Avoiding Early Withdrawal Fees on CDs by Withdrawing Only Accrued Interest
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Avoiding Early Withdrawal Fees on CDs by Withdrawing Only Accrued Interest

Like many people who realized three or four years ago that interest rates were not going to go up at the time, I locked some money into 5-year CDs back then.

These CDs are now within a year or two of maturity.   The early withdrawal fees on these are either 6-months’ interest or 12-months’ interest.   As long as you don't need the cash, a quick calculation that most people can do in their heads shows that the penalty would be more than any additional yield that you can get and it therefore makes more sense to hold them until maturity.

Yet, as rates have risen, the interest that these CDs are now paying is a little lower than today’s best online savings rates and is quite a bit lower than current best online one-year CD rates.

All online banks that I am aware of will allow you to withdraw the interest that has accrued to the CDs without any penalty.   While the release of accrued interest is not a transaction that can always be done online, I found that with some online banks it is a 2-minute phone discussion.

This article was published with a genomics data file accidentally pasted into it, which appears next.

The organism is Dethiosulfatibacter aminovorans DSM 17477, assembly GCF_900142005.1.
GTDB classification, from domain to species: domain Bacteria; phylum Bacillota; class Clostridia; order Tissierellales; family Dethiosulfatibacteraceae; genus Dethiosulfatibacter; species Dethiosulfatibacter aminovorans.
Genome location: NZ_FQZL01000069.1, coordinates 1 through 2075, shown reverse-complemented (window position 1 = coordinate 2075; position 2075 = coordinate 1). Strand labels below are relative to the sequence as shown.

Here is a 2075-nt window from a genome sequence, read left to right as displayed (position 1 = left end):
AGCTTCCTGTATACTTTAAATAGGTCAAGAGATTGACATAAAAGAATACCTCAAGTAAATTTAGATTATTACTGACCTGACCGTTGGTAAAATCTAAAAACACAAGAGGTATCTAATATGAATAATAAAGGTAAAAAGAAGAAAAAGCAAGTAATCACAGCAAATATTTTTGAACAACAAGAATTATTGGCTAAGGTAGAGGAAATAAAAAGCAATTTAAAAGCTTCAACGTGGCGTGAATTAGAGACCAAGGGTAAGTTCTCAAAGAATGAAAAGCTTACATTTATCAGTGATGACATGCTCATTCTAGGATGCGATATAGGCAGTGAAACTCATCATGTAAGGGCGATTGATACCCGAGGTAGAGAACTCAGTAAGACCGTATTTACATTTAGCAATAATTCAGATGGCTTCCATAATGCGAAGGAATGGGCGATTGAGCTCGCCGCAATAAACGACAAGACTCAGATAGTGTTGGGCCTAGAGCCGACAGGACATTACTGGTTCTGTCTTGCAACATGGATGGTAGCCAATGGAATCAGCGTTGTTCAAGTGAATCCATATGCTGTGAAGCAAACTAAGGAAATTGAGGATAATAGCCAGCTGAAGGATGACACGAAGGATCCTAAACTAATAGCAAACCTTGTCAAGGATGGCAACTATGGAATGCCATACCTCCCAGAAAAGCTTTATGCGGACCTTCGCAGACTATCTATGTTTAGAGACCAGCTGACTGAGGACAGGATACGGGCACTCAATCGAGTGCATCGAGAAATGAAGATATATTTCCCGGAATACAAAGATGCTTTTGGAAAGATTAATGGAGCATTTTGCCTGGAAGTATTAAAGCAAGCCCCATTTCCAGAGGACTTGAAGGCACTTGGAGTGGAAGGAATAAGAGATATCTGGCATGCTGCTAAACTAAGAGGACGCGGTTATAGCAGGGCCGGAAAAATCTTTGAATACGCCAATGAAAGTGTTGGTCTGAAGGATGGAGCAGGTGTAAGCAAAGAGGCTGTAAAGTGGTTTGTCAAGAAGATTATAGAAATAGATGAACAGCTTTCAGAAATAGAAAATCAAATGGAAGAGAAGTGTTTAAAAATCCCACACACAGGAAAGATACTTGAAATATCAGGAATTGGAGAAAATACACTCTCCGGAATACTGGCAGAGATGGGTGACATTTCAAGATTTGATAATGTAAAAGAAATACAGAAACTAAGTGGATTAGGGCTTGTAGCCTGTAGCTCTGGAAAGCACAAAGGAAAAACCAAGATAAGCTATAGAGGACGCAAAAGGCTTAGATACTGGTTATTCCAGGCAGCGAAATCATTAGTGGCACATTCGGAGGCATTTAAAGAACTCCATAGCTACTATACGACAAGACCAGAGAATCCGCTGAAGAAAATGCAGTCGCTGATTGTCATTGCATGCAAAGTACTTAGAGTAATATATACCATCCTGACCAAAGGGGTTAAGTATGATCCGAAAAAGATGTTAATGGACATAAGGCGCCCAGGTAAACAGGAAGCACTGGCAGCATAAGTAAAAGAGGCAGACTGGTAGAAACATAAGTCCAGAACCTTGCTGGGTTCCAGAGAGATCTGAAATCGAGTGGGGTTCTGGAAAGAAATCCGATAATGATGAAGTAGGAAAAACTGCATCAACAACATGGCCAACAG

It releases a small part of the money in the CD, freeing that money to earn a higher rate.

Ari Socolow
Ari Socolow: Ari Socolow is the Chief Economist and Editor-in-Chief at BestCashCow. He is particularly interested in issues relating to financial literacy and bank transparency. Since co-founding this website in 2005, Ari has been frequently cited in the media as an expert on local and national savings accounts, CD products, mortgage and loan products and credit card rewards products.
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